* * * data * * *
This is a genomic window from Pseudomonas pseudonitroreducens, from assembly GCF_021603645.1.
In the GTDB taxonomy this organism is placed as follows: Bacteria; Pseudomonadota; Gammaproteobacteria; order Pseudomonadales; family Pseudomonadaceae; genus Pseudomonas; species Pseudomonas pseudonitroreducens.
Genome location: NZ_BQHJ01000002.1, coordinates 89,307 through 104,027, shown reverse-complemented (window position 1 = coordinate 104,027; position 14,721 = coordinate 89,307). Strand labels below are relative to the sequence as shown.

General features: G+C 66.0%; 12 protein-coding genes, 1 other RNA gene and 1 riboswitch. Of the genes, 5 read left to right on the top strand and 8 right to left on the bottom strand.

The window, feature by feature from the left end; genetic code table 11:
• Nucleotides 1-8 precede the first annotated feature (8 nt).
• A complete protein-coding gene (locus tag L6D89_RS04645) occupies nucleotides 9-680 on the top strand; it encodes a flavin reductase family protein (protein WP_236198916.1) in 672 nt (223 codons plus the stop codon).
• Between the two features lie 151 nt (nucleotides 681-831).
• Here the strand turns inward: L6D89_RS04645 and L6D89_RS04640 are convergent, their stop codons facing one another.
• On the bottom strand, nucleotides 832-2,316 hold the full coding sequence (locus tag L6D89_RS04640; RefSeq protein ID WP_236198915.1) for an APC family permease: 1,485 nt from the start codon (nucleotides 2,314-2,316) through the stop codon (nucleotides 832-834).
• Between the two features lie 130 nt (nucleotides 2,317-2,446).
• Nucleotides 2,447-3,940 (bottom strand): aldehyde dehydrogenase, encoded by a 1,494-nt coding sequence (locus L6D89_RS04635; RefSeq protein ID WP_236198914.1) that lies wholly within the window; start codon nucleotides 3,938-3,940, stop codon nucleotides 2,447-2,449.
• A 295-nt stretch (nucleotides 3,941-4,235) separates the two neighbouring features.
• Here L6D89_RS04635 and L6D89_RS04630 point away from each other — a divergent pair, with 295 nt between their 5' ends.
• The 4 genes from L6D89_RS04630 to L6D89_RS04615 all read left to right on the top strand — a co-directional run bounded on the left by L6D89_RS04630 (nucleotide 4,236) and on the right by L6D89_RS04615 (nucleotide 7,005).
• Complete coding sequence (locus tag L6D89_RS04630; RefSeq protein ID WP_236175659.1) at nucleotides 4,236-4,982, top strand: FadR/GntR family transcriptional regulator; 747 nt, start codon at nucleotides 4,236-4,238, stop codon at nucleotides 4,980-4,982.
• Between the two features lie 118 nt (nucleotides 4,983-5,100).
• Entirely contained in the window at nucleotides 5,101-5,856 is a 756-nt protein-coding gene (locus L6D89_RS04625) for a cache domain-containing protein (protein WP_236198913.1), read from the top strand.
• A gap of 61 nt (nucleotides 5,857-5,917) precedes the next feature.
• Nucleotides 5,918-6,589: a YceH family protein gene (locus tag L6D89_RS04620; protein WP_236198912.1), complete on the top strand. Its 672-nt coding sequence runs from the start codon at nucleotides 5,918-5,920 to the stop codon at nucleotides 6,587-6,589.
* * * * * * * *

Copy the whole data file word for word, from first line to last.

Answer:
This is a genomic window from Pseudomonas pseudonitroreducens, from assembly GCF_021603645.1.
In the GTDB taxonomy this organism is placed as follows: Bacteria; Pseudomonadota; Gammaproteobacteria; order Pseudomonadales; family Pseudomonadaceae; genus Pseudomonas; species Pseudomonas pseudonitroreducens.
Genome location: NZ_BQHJ01000002.1, coordinates 89,307 through 104,027, shown reverse-complemented (window position 1 = coordinate 104,027; position 14,721 = coordinate 89,307). Strand labels below are relative to the sequence as shown.

General features: G+C 66.0%; 12 protein-coding genes, 1 other RNA gene and 1 riboswitch. Of the genes, 5 read left to right on the top strand and 8 right to left on the bottom strand.

The window, feature by feature from the left end; genetic code table 11:
• Nucleotides 1-8 precede the first annotated feature (8 nt).
• A complete protein-coding gene (locus tag L6D89_RS04645) occupies nucleotides 9-680 on the top strand; it encodes a flavin reductase family protein (protein WP_236198916.1) in 672 nt (223 codons plus the stop codon).
• Between the two features lie 151 nt (nucleotides 681-831).
• Here the strand turns inward: L6D89_RS04645 and L6D89_RS04640 are convergent, their stop codons facing one another.
• On the bottom strand, nucleotides 832-2,316 hold the full coding sequence (locus tag L6D89_RS04640; RefSeq protein ID WP_236198915.1) for an APC family permease: 1,485 nt from the start codon (nucleotides 2,314-2,316) through the stop codon (nucleotides 832-834).
• Between the two features lie 130 nt (nucleotides 2,317-2,446).
• Nucleotides 2,447-3,940 (bottom strand): aldehyde dehydrogenase, encoded by a 1,494-nt coding sequence (locus L6D89_RS04635; RefSeq protein ID WP_236198914.1) that lies wholly within the window; start codon nucleotides 3,938-3,940, stop codon nucleotides 2,447-2,449.
• A 295-nt stretch (nucleotides 3,941-4,235) separates the two neighbouring features.
• Here L6D89_RS04635 and L6D89_RS04630 point away from each other — a divergent pair, with 295 nt between their 5' ends.
• The 4 genes from L6D89_RS04630 to L6D89_RS04615 all read left to right on the top strand — a co-directional run bounded on the left by L6D89_RS04630 (nucleotide 4,236) and on the right by L6D89_RS04615 (nucleotide 7,005).
• Complete coding sequence (locus tag L6D89_RS04630; RefSeq protein ID WP_236175659.1) at nucleotides 4,236-4,982, top strand: FadR/GntR family transcriptional regulator; 747 nt, start codon at nucleotides 4,236-4,238, stop codon at nucleotides 4,980-4,982.
• Between the two features lie 118 nt (nucleotides 4,983-5,100).
• Entirely contained in the window at nucleotides 5,101-5,856 is a 756-nt protein-coding gene (locus L6D89_RS04625) for a cache domain-containing protein (protein WP_236198913.1), read from the top strand.
• A gap of 61 nt (nucleotides 5,857-5,917) precedes the next feature.
• Nucleotides 5,918-6,589: a YceH family protein gene (locus tag L6D89_RS04620; protein WP_236198912.1), complete on the top strand. Its 672-nt coding sequence runs from the start codon at nucleotides 5,918-5,920 to the stop codon at nucleotides 6,587-6,589.